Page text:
Accounting Class Action Settlements Stable But Associated Market Losses Double

The number of accounting case settlements in 2013 increased for the second year in a row, but remained low compared with the previous ten years, according to Cornerstone Research’s latest report

According to the report, “Accounting Class Action Filings and Settlements- 2013 Review and Analysis,” while the number of securities class action filings that included accounting allegations (47) remained relatively constant in 2013 compared with 2012, the market capitalization losses associated with these filings more than doubled.

The low number of accounting case filings and absence of a year-over-year change is consistent with trends in overall securities class action filing activity, according to the Los Angeles-based research and consulting firm. The previous two years have been marked by an absence of new types of securities class actions, such as those involving Chinese reverse mergers (CRMs).

The presence of CRM cases contributed to a drop in the total value of accounting case settlements, the report says.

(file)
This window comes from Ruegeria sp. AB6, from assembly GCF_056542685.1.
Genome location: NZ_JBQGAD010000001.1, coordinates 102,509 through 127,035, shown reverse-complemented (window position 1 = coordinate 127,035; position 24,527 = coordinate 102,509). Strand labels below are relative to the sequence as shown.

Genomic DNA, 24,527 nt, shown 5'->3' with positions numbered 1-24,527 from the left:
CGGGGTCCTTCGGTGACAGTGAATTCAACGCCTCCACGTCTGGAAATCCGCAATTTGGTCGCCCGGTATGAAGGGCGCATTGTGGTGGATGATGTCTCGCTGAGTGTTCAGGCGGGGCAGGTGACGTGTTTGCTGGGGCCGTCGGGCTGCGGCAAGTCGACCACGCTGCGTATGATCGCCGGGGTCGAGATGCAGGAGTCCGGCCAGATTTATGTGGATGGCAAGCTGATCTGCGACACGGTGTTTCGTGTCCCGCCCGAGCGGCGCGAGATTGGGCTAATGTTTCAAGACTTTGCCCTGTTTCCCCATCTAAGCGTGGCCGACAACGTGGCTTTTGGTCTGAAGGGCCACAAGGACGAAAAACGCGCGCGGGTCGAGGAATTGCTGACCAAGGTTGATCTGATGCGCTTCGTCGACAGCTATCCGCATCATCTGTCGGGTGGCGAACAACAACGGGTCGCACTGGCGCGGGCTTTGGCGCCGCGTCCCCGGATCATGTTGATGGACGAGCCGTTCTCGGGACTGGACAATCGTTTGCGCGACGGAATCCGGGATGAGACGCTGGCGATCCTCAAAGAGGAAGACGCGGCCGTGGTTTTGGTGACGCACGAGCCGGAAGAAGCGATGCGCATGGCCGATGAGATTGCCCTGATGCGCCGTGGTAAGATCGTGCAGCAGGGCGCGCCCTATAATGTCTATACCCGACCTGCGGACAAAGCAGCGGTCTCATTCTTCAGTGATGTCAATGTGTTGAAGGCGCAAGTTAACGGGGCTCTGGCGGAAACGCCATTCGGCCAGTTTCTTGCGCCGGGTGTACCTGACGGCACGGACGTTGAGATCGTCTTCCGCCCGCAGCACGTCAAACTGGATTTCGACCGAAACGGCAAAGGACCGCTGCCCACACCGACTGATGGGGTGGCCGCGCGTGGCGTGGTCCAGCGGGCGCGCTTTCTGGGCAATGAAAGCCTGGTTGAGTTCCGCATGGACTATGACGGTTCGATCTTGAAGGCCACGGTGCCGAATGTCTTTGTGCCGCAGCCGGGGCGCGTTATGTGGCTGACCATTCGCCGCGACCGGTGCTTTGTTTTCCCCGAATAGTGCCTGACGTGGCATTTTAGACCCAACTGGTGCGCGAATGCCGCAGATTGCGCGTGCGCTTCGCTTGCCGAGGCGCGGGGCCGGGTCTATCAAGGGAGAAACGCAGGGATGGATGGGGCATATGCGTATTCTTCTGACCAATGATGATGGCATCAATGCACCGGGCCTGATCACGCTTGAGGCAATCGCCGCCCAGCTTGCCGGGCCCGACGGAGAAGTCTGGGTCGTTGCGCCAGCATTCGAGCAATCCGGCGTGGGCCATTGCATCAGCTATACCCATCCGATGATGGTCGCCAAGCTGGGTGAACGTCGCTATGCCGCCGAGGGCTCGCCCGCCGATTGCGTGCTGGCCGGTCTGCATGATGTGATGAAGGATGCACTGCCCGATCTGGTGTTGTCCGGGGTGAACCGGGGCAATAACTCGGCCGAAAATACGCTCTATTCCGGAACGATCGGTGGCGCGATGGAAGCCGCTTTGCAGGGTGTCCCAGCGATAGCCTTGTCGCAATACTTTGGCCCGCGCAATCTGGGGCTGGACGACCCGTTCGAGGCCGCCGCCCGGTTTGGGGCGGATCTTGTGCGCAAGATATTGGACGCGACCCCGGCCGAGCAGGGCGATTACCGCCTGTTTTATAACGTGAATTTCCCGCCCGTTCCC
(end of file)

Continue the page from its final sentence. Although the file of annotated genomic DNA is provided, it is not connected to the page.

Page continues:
“While there were very few new Chinese reverse merger cases filed in 2013, over 30 percent of accounting case settlements were CRM cases. The presence of these cases, which tend to involve smaller firms and lower shareholder losses, contributed to a drop in the total value of accounting case settlements,” said Dr. Laura Simmons, a senior advisor at Cornerstone Research. “CRM cases are also different in that they more frequently name auditors as defendants.”

The report also discusses a renewed emphasis by the SEC on identifying accounting-related fraud that may have significant consequences for private securities litigation involving accounting issues.

“The SEC has announced efforts to target alleged accounting fraud, including what is commonly referred to as its ‘RoboCop’ software,” said Dr. Elaine Harwood, a vice president of Cornerstone Research and head of the firm’s accounting practice. “It is conceivable that the SEC’s current focus could provide an opportunity for plaintiff counsel to make accounting-related cases a future wave in securities class actions.”
Cases are considered “accounting cases” if they involve allegations related to Generally Accepted Accounting Principles (GAAP) violations, auditing violations, or internal control weaknesses.

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Source: Cornerstone Research